Does business-speak speak to you?

Learning business English can sometimes be much more of a challenge than conversational English or English for particular industries.  Students of English may be surprised that native speakers are also often frustrated by the sheer number (and often pointlessness) of new management-speak terms that are thrown around the corporate workplace.

In the office, everything from modified sports terms (‘this project will be a home run for us’), to business clichés (‘let’s think outside the box on this one’), to completely irrelevant analogies (‘this company is a really cool train set‘) abound. Middle and upper management seem to constantly be throwing together mixed metaphors (‘You can’t have your cake and eat it, so you have to step up to the plate and face the music‘) and making up words and phrases (incentivise, strategic staircase).  Is it because they don’t really know what they’re doing, don’t have a plan, or do they think that buzzwords will justify their overblown salaries?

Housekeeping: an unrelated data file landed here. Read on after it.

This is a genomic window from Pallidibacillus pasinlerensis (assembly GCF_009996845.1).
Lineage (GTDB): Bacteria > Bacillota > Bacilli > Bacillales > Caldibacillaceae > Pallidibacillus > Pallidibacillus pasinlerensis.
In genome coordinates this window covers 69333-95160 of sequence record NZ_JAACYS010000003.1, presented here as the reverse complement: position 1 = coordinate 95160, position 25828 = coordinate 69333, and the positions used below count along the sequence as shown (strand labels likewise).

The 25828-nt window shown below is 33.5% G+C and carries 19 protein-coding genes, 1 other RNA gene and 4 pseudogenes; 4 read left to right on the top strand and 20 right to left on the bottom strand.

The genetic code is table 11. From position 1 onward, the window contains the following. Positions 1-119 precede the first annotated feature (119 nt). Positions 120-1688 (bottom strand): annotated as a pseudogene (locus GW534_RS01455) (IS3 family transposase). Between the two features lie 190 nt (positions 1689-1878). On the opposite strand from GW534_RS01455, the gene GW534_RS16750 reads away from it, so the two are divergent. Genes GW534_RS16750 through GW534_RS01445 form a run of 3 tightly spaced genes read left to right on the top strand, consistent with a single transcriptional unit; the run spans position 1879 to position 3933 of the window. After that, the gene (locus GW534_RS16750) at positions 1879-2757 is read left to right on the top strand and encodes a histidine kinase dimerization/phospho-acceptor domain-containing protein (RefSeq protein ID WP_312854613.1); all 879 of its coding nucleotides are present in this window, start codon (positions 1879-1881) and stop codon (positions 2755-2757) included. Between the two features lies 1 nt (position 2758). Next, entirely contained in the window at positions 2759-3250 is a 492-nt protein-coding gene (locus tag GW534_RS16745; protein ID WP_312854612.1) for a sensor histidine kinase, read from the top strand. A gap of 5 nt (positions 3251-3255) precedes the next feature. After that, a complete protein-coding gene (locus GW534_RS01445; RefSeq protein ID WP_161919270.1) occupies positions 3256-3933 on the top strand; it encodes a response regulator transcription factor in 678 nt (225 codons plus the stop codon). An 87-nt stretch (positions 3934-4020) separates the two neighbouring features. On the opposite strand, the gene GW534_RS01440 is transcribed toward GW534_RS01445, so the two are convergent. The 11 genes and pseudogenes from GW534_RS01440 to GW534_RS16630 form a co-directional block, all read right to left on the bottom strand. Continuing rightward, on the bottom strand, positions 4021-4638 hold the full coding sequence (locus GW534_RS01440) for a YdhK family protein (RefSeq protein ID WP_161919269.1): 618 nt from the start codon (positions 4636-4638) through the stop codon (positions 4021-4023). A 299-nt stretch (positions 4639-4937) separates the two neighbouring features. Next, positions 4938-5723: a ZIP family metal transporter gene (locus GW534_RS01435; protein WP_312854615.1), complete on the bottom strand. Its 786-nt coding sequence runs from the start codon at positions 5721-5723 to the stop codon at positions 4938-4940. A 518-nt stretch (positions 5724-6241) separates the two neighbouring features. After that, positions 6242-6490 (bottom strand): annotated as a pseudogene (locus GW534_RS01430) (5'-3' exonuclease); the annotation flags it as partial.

Many of the above phrases are from a compilation of BBC readers’ worst examples of office-speak.  Read the full list to find out why one reader’s boss suggested idea showers instead of brainstorms.

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